Diyarbakir’s historical areas were severely damaged in fighting between the Turkish army and Kurdish guerillas. Photo: AFP
ERBIL, Kurdistan Region—Just one year ago, residents of Diyarbakir, the capital of Turkey’s Kurdish heartland in the southeast, were delighted that two historical sites in their city had been included in UNESCO’s World Heritage List. Today, activists are lamenting the destruction in the city due to clashes between the Turkish army and Kurdish guerillas and UNESCO’s silence on the matter while it holds its 40th session in Istanbul.
The ancient fortress of Diyarbakir and the Hevsel Gardens on the banks of the Tigris River were added to the list of important cultural monuments in July 2015. The recognition was greeted with fireworks and hopes that a boost to tourism and investment would follow.
“This decision to add the sites not only protects Diyarbakir city walls and the Hevsel gardens. It further gives us courage to protect the culture of the entire nearby area,” said Gultan Kisanak, co-mayor of Diyarbakir at the time.
The Diyarbakir city walls were built in 349 A.D. during the reign of Roman Emperor Constantine II. The walls of the fortress, which are almost five kilometers long, contain 82 bastions and have four gates.
The 8,000-year old Hevsel Gardens are the fertile lands between the city walls and the Tigris River valley.
But within weeks of the UNESCO listing, a ceasefire between the Turkish army and the Kurdistan Workers’ Party (PKK) unraveled and the army imposed military curfews on Kurdish cities and towns throughout the countries southeast.
Human Rights Watch estimates that at least 338 civilians have been killed and more than 355,000 displaced. The Internal Displacement Monitoring Centre (IDMC), an international body producing information on internally displaced people around the world, believes the number of displaced in the renewed conflict is actually much higher – 945,000.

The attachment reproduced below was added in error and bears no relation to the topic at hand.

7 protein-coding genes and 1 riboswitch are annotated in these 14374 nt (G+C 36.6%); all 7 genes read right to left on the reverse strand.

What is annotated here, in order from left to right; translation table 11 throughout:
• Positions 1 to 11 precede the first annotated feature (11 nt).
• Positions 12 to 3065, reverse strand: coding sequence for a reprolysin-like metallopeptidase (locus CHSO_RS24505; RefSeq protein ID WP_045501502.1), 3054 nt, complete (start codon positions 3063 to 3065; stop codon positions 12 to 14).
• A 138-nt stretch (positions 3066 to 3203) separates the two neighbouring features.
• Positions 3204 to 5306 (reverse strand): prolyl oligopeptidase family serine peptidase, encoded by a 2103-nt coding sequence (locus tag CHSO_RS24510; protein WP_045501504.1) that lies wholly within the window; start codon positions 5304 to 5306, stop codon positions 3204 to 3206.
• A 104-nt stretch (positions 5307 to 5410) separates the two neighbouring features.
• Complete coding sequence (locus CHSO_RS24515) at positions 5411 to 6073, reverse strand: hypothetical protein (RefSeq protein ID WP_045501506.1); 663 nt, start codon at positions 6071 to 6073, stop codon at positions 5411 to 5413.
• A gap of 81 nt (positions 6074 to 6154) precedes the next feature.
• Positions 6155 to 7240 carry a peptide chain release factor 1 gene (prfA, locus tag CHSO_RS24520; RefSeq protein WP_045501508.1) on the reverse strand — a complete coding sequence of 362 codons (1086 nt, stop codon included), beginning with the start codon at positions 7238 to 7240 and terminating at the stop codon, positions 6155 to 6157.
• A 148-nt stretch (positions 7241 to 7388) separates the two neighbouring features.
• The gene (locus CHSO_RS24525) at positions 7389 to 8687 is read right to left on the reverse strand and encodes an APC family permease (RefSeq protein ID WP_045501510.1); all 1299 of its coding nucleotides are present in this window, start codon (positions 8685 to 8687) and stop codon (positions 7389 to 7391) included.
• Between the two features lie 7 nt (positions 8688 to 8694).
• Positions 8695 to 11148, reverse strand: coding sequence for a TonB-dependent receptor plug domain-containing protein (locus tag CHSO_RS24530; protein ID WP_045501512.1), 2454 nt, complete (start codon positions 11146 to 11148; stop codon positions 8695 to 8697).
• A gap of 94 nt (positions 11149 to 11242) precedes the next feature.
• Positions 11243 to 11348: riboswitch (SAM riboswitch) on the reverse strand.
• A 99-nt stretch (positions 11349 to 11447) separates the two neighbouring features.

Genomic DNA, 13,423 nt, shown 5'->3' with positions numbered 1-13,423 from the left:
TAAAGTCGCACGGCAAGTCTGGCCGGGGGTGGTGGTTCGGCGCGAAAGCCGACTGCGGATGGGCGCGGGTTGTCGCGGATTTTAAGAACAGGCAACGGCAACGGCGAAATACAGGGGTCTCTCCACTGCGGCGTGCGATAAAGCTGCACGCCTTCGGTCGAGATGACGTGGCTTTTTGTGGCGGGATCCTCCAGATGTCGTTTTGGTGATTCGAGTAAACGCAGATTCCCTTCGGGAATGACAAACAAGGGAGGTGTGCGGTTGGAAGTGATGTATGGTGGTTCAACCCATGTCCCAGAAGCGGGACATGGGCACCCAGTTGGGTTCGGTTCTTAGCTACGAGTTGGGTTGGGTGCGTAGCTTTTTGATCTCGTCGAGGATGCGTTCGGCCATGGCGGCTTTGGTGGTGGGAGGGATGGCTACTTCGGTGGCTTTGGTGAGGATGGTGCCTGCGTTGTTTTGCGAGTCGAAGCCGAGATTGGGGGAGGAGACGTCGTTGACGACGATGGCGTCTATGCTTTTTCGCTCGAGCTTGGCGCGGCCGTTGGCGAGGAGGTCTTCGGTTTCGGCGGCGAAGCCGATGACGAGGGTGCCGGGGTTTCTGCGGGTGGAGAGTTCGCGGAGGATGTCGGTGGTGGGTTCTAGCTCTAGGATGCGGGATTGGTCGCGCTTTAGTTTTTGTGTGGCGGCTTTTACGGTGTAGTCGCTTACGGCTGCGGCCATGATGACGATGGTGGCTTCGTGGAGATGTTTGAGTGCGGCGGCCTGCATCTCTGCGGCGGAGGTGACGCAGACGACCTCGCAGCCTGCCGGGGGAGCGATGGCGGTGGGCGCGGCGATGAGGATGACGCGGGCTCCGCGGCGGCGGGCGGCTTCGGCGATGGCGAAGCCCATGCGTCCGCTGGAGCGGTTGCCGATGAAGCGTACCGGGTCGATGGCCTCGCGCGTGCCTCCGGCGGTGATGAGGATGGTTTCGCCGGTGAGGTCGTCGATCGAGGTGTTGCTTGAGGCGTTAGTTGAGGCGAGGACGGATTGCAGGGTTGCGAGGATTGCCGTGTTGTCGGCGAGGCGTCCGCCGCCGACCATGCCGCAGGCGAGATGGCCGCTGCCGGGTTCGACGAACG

Ankara has banned the United Nations, Human Rights Watch, and journalists entry into the area. Local activists report that whole neighbourhoods have been destroyed, homes razed to the ground. Their claim is backed up by satellite imagery.
The destruction in Diyarbakir is reportedly widespread.
“In a year, we went from UNESCO… to destruction so complete, there is no chance of return,” Nevin Soyukaya, head of Diyarbakir’s heritage office, told Reuters.
Soyukaya stated that more than 800 buildings in the city were destroyed and the rubble dumped into the Tigris River, meaning reconstruction of heritage sites is impossible.
The destruction was a planned tactic in the military offensive with the goal of creating conditions such that the guerilla forces could not return; “urban regeneration” President Recep Tayyip Erdogan described it.
Ankara estimates that the cost to rebuild 6,000 destroyed buildings will be about 1 billion lira ($345 million).
"Buildings damaged during operations will be renewed in rehabilitation projects. One of the most important of these is Sur. Historical buildings will be renewed in ways suiting the historical fabric,” a Turkish official told Reuters, referring to Diyarbakir’s ancient district of Sur.
Co-chair of the Peoples’ Democratic Party (HDP), Figen Yuksekdag, said that nearly 90 percent of the properties in Sur were seized by the authorities. “They want to destroy the living spaces and houses of the people who survived death and the massacres in those places,” she said, speaking to Hurriyet Daily News in March.
As the UNESCO World Heritage Committee holds its 40th session in Istanbul, which opened on July 10, activists have staged forums to bring attention to the destruction in Diyarbakir, which they accuse UNESCO of being silent on.
The official line from the UN agency has been diplomatic. “We are approaching this issue with extreme sensitivity and do not want to see any harm to the site,” Lale Ulker, head of the World Heritage Committee, told reporters.
But others were more pragmatic. “The dilemma is [UNESCO’s] support and funding comes from governments, so political pressure renders such organizations ineffective,” Zulfu Livaneli, a Turkish novelist and filmmaker, told Reuters. He quit is role as UNESCO goodwill ambassador, a position he filled for 20 years, in protest of the destruction in Sur and the alleged human rights abuses.